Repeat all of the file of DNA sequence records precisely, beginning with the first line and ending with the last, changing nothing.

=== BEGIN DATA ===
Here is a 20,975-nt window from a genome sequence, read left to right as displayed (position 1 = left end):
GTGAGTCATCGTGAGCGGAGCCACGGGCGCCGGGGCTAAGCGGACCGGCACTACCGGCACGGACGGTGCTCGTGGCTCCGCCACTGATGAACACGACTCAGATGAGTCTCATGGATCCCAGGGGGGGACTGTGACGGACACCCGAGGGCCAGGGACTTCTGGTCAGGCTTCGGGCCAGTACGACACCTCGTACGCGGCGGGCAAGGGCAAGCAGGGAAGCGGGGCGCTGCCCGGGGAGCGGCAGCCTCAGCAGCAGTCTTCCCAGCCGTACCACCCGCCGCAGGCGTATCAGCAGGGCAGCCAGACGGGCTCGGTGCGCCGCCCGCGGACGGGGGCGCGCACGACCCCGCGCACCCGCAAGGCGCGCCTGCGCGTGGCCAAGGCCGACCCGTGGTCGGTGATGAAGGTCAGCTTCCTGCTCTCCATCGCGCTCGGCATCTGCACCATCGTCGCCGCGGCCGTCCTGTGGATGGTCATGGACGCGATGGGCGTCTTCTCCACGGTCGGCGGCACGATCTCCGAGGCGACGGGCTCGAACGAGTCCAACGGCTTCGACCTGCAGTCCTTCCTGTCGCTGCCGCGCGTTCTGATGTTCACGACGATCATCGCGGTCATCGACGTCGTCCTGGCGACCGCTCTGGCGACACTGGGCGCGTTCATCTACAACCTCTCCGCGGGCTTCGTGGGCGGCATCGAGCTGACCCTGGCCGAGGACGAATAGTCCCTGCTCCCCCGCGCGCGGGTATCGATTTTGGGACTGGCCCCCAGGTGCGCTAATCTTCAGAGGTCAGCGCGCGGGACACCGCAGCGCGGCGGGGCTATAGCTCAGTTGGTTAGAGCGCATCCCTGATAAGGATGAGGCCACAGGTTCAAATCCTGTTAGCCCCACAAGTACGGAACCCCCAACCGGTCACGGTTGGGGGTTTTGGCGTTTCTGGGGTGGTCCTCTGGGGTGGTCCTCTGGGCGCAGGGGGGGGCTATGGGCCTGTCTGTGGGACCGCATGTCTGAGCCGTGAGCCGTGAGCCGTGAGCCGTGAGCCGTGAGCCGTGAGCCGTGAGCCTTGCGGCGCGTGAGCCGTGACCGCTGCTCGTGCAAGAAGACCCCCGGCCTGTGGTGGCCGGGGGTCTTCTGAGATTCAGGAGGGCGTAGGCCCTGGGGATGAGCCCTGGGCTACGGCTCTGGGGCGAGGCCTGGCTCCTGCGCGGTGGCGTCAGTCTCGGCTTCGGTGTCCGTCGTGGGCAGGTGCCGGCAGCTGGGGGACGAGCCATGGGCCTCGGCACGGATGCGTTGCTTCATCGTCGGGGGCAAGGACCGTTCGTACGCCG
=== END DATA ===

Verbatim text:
Here is a 20,975-nt window from a genome sequence, read left to right as displayed (position 1 = left end):
GTGAGTCATCGTGAGCGGAGCCACGGGCGCCGGGGCTAAGCGGACCGGCACTACCGGCACGGACGGTGCTCGTGGCTCCGCCACTGATGAACACGACTCAGATGAGTCTCATGGATCCCAGGGGGGGACTGTGACGGACACCCGAGGGCCAGGGACTTCTGGTCAGGCTTCGGGCCAGTACGACACCTCGTACGCGGCGGGCAAGGGCAAGCAGGGAAGCGGGGCGCTGCCCGGGGAGCGGCAGCCTCAGCAGCAGTCTTCCCAGCCGTACCACCCGCCGCAGGCGTATCAGCAGGGCAGCCAGACGGGCTCGGTGCGCCGCCCGCGGACGGGGGCGCGCACGACCCCGCGCACCCGCAAGGCGCGCCTGCGCGTGGCCAAGGCCGACCCGTGGTCGGTGATGAAGGTCAGCTTCCTGCTCTCCATCGCGCTCGGCATCTGCACCATCGTCGCCGCGGCCGTCCTGTGGATGGTCATGGACGCGATGGGCGTCTTCTCCACGGTCGGCGGCACGATCTCCGAGGCGACGGGCTCGAACGAGTCCAACGGCTTCGACCTGCAGTCCTTCCTGTCGCTGCCGCGCGTTCTGATGTTCACGACGATCATCGCGGTCATCGACGTCGTCCTGGCGACCGCTCTGGCGACACTGGGCGCGTTCATCTACAACCTCTCCGCGGGCTTCGTGGGCGGCATCGAGCTGACCCTGGCCGAGGACGAATAGTCCCTGCTCCCCCGCGCGCGGGTATCGATTTTGGGACTGGCCCCCAGGTGCGCTAATCTTCAGAGGTCAGCGCGCGGGACACCGCAGCGCGGCGGGGCTATAGCTCAGTTGGTTAGAGCGCATCCCTGATAAGGATGAGGCCACAGGTTCAAATCCTGTTAGCCCCACAAGTACGGAACCCCCAACCGGTCACGGTTGGGGGTTTTGGCGTTTCTGGGGTGGTCCTCTGGGGTGGTCCTCTGGGCGCAGGGGGGGGCTATGGGCCTGTCTGTGGGACCGCATGTCTGAGCCGTGAGCCGTGAGCCGTGAGCCGTGAGCCGTGAGCCGTGAGCCGTGAGCCTTGCGGCGCGTGAGCCGTGACCGCTGCTCGTGCAAGAAGACCCCCGGCCTGTGGTGGCCGGGGGTCTTCTGAGATTCAGGAGGGCGTAGGCCCTGGGGATGAGCCCTGGGCTACGGCTCTGGGGCGAGGCCTGGCTCCTGCGCGGTGGCGTCAGTCTCGGCTTCGGTGTCCGTCGTGGGCAGGTGCCGGCAGCTGGGGGACGAGCCATGGGCCTCGGCACGGATGCGTTGCTTCATCGTCGGGGGCAAGGACCGTTCGTACGCCG